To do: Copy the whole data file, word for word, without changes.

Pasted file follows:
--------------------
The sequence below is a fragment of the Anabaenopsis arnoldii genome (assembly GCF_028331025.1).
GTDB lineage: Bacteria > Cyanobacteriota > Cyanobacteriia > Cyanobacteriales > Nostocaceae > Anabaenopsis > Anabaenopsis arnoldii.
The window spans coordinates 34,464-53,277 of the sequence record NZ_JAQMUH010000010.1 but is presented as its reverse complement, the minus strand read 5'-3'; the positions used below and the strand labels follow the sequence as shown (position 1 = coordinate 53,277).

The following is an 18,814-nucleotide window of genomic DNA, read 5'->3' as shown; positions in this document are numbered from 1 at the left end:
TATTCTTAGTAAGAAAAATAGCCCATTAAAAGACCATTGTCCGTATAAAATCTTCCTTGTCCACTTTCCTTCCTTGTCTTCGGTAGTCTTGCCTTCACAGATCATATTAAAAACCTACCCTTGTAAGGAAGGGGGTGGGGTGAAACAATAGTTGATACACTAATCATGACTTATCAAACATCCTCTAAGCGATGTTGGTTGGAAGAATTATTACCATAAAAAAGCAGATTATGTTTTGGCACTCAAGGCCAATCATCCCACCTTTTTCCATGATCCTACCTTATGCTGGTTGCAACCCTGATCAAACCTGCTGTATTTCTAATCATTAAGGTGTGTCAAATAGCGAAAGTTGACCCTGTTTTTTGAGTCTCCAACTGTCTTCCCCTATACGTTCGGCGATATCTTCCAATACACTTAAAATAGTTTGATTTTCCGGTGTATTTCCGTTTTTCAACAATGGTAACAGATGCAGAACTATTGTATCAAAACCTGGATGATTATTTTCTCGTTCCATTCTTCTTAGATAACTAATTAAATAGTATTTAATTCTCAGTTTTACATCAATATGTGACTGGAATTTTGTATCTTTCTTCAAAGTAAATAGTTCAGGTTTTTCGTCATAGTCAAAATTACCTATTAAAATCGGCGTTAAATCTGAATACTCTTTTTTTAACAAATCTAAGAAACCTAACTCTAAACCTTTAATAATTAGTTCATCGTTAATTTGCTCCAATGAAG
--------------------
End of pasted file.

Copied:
The sequence below is a fragment of the Anabaenopsis arnoldii genome (assembly GCF_028331025.1).
GTDB lineage: Bacteria > Cyanobacteriota > Cyanobacteriia > Cyanobacteriales > Nostocaceae > Anabaenopsis > Anabaenopsis arnoldii.
The window spans coordinates 34,464-53,277 of the sequence record NZ_JAQMUH010000010.1 but is presented as its reverse complement, the minus strand read 5'-3'; the positions used below and the strand labels follow the sequence as shown (position 1 = coordinate 53,277).

The following is an 18,814-nucleotide window of genomic DNA, read 5'->3' as shown; positions in this document are numbered from 1 at the left end:
TATTCTTAGTAAGAAAAATAGCCCATTAAAAGACCATTGTCCGTATAAAATCTTCCTTGTCCACTTTCCTTCCTTGTCTTCGGTAGTCTTGCCTTCACAGATCATATTAAAAACCTACCCTTGTAAGGAAGGGGGTGGGGTGAAACAATAGTTGATACACTAATCATGACTTATCAAACATCCTCTAAGCGATGTTGGTTGGAAGAATTATTACCATAAAAAAGCAGATTATGTTTTGGCACTCAAGGCCAATCATCCCACCTTTTTCCATGATCCTACCTTATGCTGGTTGCAACCCTGATCAAACCTGCTGTATTTCTAATCATTAAGGTGTGTCAAATAGCGAAAGTTGACCCTGTTTTTTGAGTCTCCAACTGTCTTCCCCTATACGTTCGGCGATATCTTCCAATACACTTAAAATAGTTTGATTTTCCGGTGTATTTCCGTTTTTCAACAATGGTAACAGATGCAGAACTATTGTATCAAAACCTGGATGATTATTTTCTCGTTCCATTCTTCTTAGATAACTAATTAAATAGTATTTAATTCTCAGTTTTACATCAATATGTGACTGGAATTTTGTATCTTTCTTCAAAGTAAATAGTTCAGGTTTTTCGTCATAGTCAAAATTACCTATTAAAATCGGCGTTAAATCTGAATACTCTTTTTTTAACAAATCTAAGAAACCTAACTCTAAACCTTTAATAATTAGTTCATCGTTAATTTGCTCCAATGAAG